January 14, 2007

Filed under: Uncategorized — ros @ 7:14 pm

I know, I know, its half way through January - why am I posting about something that happened around Christmas now?

The reason is because Dad took this long to send me the photos.  Now I can tell you what I made to satisfy the requirements on this enormous list.

First of all I should give a bit of background on my parents’ eating. It is fairly well described here.  Almost all meals at their house are curries. On occasion you’ll find them making a spicy stir fry. The general method of cooking is ‘boil with curry powder.’

So, when I arrived at Mum and Dad’s on Sunday, it turned out mum was working that night so the family meal had to be delayed until Christmas day. However we’d bought some tuna chunks from Sainsbury which were going to become Mum’s dinner. Dad was going to curry them (for a change :roll: ). I couldn’t think of many worse ways to treat tuna and I felt I needed to prove to Dad that you really don’t need to curry everything. He didn’t seem to believe me.

So rather oddly, Dad and I had a bit of a cook-off. His method: take tuna cubes, simmer for 20-30 minutes in water with two tablespoons (eek!) of sri-lankan roasted curry powder, garlic, ginger and a heck of a lot of chilli.

tuna curry


My method: Marinate tuna cubes with in an ad-hoc ginger-based marinade for an hour. Heat a little olive oil in a non stick pan with a few slivers of garlic and a little green chilli (no seeds.) Fry tuna cubes on a high heat setting until the outside is totally cooked (should be about 1.5 minutes), then turn off the heat and allow the residual heat to keep cooking the fish. After about  a minute and a half, toss through chopped coriander leaves and a little lime juice. Drizzle some chilli-infused oil over the fish and  serve immediately.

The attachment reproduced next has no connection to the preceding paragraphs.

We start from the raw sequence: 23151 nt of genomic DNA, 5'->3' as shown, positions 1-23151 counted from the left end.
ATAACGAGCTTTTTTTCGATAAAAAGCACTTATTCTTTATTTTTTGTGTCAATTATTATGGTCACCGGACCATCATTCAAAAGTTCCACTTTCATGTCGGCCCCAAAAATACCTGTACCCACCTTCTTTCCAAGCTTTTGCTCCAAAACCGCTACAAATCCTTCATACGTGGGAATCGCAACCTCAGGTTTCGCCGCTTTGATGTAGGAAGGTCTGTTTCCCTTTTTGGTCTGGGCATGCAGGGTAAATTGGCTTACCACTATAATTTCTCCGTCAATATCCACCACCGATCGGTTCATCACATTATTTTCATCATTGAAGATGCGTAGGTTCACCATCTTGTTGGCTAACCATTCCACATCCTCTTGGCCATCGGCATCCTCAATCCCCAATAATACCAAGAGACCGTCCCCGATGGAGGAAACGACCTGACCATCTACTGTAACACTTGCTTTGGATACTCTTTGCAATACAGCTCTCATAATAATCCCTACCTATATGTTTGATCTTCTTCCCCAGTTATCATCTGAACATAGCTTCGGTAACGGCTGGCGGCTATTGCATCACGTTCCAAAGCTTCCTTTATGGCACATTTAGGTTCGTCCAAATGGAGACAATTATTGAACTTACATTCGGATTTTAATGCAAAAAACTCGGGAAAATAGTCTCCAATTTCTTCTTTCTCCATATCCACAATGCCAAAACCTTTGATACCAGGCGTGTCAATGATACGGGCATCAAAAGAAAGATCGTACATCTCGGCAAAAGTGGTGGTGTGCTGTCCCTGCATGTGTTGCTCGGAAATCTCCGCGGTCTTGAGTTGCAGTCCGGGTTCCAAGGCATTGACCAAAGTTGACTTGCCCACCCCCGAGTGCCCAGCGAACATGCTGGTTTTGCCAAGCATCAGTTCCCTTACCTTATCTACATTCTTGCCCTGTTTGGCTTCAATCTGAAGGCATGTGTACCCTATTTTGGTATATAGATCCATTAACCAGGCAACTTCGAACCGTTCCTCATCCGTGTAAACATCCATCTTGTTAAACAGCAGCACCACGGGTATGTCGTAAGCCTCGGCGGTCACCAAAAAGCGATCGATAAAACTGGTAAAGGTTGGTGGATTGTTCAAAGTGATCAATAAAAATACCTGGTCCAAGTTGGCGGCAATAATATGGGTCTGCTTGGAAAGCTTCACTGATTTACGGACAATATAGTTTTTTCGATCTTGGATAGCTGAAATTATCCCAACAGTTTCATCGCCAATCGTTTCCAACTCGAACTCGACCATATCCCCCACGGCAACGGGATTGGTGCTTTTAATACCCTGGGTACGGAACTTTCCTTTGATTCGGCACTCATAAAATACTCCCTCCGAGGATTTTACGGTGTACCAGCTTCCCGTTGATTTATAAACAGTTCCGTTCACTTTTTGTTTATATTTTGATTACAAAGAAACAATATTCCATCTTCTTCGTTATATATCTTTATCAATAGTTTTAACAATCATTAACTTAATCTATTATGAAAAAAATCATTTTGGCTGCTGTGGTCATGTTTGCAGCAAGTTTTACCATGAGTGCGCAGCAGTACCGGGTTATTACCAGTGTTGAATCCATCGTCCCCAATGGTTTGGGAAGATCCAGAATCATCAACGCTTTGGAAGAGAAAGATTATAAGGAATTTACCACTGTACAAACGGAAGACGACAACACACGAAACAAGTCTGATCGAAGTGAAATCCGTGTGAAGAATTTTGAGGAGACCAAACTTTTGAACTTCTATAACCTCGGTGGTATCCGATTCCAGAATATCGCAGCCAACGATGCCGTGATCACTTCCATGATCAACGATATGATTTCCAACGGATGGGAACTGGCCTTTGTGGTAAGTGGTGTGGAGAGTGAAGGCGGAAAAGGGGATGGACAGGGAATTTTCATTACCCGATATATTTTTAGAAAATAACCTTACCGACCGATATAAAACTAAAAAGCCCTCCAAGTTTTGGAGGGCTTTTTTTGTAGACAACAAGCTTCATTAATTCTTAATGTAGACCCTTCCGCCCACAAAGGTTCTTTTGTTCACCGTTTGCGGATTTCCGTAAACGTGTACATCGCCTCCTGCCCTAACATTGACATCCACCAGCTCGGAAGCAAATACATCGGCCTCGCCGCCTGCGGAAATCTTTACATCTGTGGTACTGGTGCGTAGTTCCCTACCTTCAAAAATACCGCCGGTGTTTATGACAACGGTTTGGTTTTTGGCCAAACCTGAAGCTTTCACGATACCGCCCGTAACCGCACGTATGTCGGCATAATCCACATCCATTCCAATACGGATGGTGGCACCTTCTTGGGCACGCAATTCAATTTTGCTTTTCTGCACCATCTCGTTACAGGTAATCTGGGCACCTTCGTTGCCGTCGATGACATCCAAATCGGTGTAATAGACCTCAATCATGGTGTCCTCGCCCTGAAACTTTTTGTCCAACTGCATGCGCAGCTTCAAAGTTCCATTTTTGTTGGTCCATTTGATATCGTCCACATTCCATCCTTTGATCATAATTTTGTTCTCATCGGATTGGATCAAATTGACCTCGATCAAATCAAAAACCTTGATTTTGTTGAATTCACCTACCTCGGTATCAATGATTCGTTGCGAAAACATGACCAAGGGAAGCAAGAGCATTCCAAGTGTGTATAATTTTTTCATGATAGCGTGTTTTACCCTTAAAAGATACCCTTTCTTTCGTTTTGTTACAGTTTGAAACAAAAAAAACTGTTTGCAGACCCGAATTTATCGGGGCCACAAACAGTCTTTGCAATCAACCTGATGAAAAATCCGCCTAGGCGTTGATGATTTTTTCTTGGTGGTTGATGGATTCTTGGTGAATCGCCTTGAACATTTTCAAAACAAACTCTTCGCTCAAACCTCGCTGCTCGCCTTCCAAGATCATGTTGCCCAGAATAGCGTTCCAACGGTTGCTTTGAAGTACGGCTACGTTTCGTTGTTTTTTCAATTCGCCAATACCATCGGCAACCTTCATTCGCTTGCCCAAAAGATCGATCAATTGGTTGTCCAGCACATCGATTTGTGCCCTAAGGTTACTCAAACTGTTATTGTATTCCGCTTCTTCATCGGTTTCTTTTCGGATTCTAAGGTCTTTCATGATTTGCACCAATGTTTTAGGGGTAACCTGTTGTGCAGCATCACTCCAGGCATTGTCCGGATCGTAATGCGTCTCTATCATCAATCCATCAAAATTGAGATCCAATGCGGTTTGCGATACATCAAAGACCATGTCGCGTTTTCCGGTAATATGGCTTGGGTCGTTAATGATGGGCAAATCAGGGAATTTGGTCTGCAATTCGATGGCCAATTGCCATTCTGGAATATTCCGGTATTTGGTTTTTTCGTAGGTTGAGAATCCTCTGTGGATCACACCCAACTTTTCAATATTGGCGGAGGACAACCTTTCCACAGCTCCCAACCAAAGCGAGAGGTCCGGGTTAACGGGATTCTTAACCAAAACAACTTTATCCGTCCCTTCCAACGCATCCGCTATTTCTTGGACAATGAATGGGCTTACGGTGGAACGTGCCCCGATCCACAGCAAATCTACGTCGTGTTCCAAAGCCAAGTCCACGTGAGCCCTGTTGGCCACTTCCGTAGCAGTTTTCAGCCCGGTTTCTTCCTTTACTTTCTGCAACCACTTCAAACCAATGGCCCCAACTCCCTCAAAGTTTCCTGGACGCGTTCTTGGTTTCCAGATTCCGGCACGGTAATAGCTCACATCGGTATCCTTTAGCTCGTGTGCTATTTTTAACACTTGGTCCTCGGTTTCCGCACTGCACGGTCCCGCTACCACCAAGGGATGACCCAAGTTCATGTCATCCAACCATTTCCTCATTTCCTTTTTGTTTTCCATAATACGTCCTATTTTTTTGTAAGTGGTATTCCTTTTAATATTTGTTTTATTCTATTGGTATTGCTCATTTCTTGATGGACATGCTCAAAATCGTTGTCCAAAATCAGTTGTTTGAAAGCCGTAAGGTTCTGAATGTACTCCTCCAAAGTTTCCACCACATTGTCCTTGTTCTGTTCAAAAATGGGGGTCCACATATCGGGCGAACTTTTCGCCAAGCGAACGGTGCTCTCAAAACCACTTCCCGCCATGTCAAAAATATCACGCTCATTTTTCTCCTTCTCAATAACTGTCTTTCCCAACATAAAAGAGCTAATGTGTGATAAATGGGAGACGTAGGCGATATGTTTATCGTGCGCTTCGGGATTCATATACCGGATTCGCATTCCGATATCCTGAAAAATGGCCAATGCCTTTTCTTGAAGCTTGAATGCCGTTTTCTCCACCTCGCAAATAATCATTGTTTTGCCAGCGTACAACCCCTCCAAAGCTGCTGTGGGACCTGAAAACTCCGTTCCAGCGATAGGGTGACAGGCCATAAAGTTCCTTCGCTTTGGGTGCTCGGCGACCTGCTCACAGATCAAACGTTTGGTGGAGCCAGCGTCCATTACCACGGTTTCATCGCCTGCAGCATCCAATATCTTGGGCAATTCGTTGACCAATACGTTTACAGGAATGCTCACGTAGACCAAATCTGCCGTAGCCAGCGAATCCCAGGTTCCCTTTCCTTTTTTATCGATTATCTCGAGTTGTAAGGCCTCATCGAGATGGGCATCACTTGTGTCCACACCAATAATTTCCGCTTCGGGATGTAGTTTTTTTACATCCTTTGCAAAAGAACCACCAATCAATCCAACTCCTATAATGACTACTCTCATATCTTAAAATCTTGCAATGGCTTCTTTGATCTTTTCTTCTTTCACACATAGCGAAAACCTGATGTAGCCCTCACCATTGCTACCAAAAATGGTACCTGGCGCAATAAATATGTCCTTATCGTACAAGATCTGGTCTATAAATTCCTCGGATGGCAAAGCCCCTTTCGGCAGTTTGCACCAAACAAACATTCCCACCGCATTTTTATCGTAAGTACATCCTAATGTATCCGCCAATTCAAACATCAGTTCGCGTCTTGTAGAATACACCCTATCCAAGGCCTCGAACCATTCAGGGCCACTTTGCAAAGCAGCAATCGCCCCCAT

Shame I still hadn’t figured out how to work the auto-focus on Dad’s camera.

my ad-hoc tuna

Mum would be the judge in theory. In practice, things went something like this.Now, I’ve altered some of the wording as I guess not an awful lot of you reading this understand Sinhalese, but the meanings in this conversation have been unchanged.

Mum: We’ve both been overcooking tuna. Next time we pan fry it like this.
Dad: I like mine better.
Mum: But this pan fried tuna is soft. Not tough like the curried tuna.
Dad: I like my tuna hard.
Mum: Also without the curry powder, I can actually taste the fish.
Dad: I don’t like the taste of tuna.
Mum: i like the coriander and chilli too
Dad: I hate coriander.

So there we go. Dad’s tuna dish was better, regardless of what Mum thought.

For my own dinner I had a swordfish steak which I made a hollandaise sauce for. I’m sure I’ve said before that making hollandaise sauce is easy. Correction: making hollandaise sauce is easy IF you have a whisk. My parents don’t, so I was whisking my sauce very quickly with a fork. :(


By some miracle it didn’t curdle. I didn’t dare let it thicken too much, so I had a very, very thin hollandaise. It tasted fine though.

And since you are al probably wondering what the hell I thought up to satisfy Dad’s uber-list of fad requirements. Here is is.


Marinated monkfish with a lime-cream sauce served with chilli noodles and garlic steamed pak choi. Not the most exciting thing in the world, but given the restrictions I thought it wasn’t too bad.

Dad now has a new fad. He doesn’t like things with subtle flavours. I kid you not.

January 13, 2007

Filed under: Uncategorized — ros @ 7:00 pm

On Tuesday night I was stuck out reasonably late on another teaching job ( ….grumble, geumble,  GCSE students, grumble…) and  I’d decided that I’d be far too knackered to cook when I got back. So I decided to try and convince Goon to take over for that evening. To be honest, I’d expected a lot more resistance to this plan but he seemed actively keen.

Goon hadn’t done any cooking in quite a while, but since he had been progressing well up until the last attempt, I decided to leave him up to his own devices this time. I left him two free range chicken breasts (another bargain bin find) and let him decide what to do with them.